MathEd Forum

June  5, 2020


Annual Research Day

January 26, 2013 at 10 am- 2 pm
Fields Institute,
222 College Street, Toront

10:00 - 10:05 a.m.
Reports: OAME, OMCA, OCMA, CMESG, CMS, and other.

10:05 a.m. - 11: 00 a.m. Luis Radford (Université Laurentienne):
Mathematics Education: Its past, its present, its dreams, and its unresolvable tensions.

Abstract: This talk is about mathematics education and its current challenges and tensions. The main argument of my talk is that, like all educational project, mathematics education inherits the intrinsic ideational contradictions of the societal life in which it finds itself subsumed. Despite its apparent neutrality, mathematics education is part of a political, social, historical, and cultural project. It is against this background that I review some of the unresolvable tensions of mathematics education in the past and the present. At the end of the talk I speculate about some short-term problems and dreams of our discipline.

Bio: Luis Radford is full professor at Laurentian University, in Sudbury Ontario, Canada. He teaches at École des science de l'éducation, in the pre-service teachers' training program and conducts classroom research with teachers from Kindergarten to Grade 12. His research interests include the development of algebraic thinking, the relationship between culture and thought, the epistemology of mathematics, and semiotics. He has been co-editor of three special issues of Educational Studies in Mathematics. He co-edited the book Semiotics in mathematics education: epistemology, history, classroom, and culture (Sense Publishers, 2008) and co-authored the book A Cultural-Historical Perspective on Mathematics Teaching and Learning (2011, Sense Publishers). He received the Laurentian University 2004-05 Research Excellence Award and the 2011 ICMI Hans Freudenthal Medal.

11:00 a.m. - 11:30 a.m. Ruth Beatty (Lakehead University - Orillia Campus):
Two Studies of Young Students' Mathematical Thinking

Abstract: In this session I will present two current research projects that focus on children's mathematical thinking.
First, as part of a larger study of Mathematics For Young Children (Cathy Bruce, Trent University and Joan Moss, OISE/UT) I extended my previous research to study how kindergarten students can think explicitly about linear relationships, that is, use multiplicative rather than additive reasoning when working with linear growing patterns. In this study students were introduced to a number of linear growing patterns presented using visual, narrative and tabular representations. Pre/post results suggest that even very young students can make accurate predictions about the next (4th), near (10th) and far (100th) terms of a linear growing pattern, and can reason explicitly about the relationship between two data sets.
In another project I have been working with a research team to study the connections between Anishinaabe Agindaasowin and Western ways of teaching mathematics. Our goal is to support the mathematical learning of Aboriginal students through recognizing and including traditional teachings. This year we are working with Elder Stephen Kejick and members of the Obashkaandagaang Community (Washagamis Bay) and Wauzhushk Onigum Community (Rat Portage) to design and deliver culturally responsive instruction in two Grade 3 classrooms.

11:30 a.m. - 12:00 p.m. Nadia Hardy (Concordia University)
Students (non)uses of mathematical theory.

Abstract: The focus of this talk is on college mathematics; in particular Algebra and Calculus as these are taught in colleges and several universities across Canada and the US. Every year thousands of students are required to take these courses as prerequisites to enter programs in Engineering, Computer Science, Natural Sciences, etc. Many of these students won't take mathematics courses past these ones. Previous research has addressed the absence of theoretical content - or its dissociation from tasks and techniques - in college mathematics courses and have discussed among its likely consequences, students' inabilities to deal with non-routine problems. I will start this talk with a reflection, based on previous research, on what is it that students do learn in these courses and what may be the use of such knowledge in a non-mathematics student's career. I will continue by giving a characterization of the roles that mathematical theory plays in mathematics knowledge. The goal of such characterization is to serve as a framework for discussing results of an empirical study aimed at revealing college students' perceptions and uses of mathematical theory. Data collected through interviews with 55 college students show that they don't make any use of theory and perceive only one of its roles, namely 'justifying'. Furthermore, their recollection of their previous experiences with mathematical tasks involves exclusively particular examples. Thus, they don't count on experiences that can help them to decode and use 'generalizations'. I end the presentation with a reflection on how theoretical content could be incorporated to college mathematics in order to provide students with resources to deal with non-routine problems and with a foundation to advance in their learning of mathematics.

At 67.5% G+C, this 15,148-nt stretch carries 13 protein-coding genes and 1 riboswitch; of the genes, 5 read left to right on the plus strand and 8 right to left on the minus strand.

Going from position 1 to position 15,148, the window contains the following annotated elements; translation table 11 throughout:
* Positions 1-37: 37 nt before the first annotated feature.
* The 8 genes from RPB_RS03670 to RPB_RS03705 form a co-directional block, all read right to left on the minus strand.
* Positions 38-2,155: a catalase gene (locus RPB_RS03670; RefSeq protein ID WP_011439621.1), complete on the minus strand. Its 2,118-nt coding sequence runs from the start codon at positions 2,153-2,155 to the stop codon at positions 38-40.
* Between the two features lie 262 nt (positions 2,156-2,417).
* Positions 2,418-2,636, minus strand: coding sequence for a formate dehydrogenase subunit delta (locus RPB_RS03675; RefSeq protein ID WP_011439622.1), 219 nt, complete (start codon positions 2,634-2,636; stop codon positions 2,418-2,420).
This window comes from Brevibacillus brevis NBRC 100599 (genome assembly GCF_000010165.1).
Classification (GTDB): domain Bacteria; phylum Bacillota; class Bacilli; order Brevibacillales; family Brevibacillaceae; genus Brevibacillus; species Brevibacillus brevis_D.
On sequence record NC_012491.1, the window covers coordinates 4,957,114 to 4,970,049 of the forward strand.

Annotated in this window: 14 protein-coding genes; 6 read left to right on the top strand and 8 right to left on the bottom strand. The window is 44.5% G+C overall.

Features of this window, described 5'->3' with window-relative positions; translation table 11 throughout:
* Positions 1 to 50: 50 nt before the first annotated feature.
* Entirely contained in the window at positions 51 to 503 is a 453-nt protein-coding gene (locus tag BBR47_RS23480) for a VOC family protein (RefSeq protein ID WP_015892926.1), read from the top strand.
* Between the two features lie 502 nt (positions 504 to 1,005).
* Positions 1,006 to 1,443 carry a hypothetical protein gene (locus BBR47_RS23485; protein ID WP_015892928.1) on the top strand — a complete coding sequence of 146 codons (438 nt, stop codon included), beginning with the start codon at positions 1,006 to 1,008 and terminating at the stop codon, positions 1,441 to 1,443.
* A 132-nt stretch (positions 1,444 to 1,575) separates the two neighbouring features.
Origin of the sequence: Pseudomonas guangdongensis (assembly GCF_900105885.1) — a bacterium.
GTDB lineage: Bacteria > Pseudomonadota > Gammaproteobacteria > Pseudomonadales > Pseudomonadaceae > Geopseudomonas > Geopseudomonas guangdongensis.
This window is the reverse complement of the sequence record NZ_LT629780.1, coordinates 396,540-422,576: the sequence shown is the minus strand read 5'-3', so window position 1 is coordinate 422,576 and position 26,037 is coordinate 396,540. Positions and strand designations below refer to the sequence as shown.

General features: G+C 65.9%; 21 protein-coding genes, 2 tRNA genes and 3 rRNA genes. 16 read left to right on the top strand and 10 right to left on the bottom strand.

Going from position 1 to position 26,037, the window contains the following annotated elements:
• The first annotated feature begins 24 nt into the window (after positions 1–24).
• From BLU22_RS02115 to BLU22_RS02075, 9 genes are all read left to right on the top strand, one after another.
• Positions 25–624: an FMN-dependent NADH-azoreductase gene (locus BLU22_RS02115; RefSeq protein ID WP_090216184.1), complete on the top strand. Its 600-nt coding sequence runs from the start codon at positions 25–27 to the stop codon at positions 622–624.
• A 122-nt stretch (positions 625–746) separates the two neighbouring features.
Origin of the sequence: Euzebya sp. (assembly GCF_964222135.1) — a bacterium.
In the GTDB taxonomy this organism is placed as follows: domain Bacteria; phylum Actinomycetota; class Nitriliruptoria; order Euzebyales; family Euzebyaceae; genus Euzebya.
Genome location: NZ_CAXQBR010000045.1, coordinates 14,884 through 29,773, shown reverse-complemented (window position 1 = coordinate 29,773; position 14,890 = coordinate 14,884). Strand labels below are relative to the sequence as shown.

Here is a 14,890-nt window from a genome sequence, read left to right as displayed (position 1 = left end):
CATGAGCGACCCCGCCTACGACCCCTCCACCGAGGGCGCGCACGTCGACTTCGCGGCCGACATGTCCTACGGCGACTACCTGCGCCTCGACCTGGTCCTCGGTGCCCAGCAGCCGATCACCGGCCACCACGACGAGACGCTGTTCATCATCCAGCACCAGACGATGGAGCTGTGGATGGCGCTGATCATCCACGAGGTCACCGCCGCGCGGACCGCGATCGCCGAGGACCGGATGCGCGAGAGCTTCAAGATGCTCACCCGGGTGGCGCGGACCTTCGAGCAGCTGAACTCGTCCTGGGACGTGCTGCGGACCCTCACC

12:00 p.m. - 1:00 p.m. LUNCH BREAK and Poster Presentations (Light refreshments provided)

1. Kinga Petrovai (Harvard Graduate School of Education) and Jason Chen (College of William and Mary, Virginia, USA): In Search of Math People.

2. Kerry Kwan (OISE, University of Toronto): Reciprocal Partnership: A mathematics intervention to improve self-efficacy and academic performance of first and second year college students

3. Malcolm Cunningham (OISE, University of Toronto): Institutional Measures are not Proxies for Children's Mathematics Learning

4. Carol Carruthers (Seneca College): An Interactive Learner-Centered Classroom: Successful use of Pen-Based Tablet Computing in College Foundational Mathematics

5. Limin Jao (OISE, University of Toronto): Teaching practices to increase student engagement in the Grade 9 Applied mathematics classroom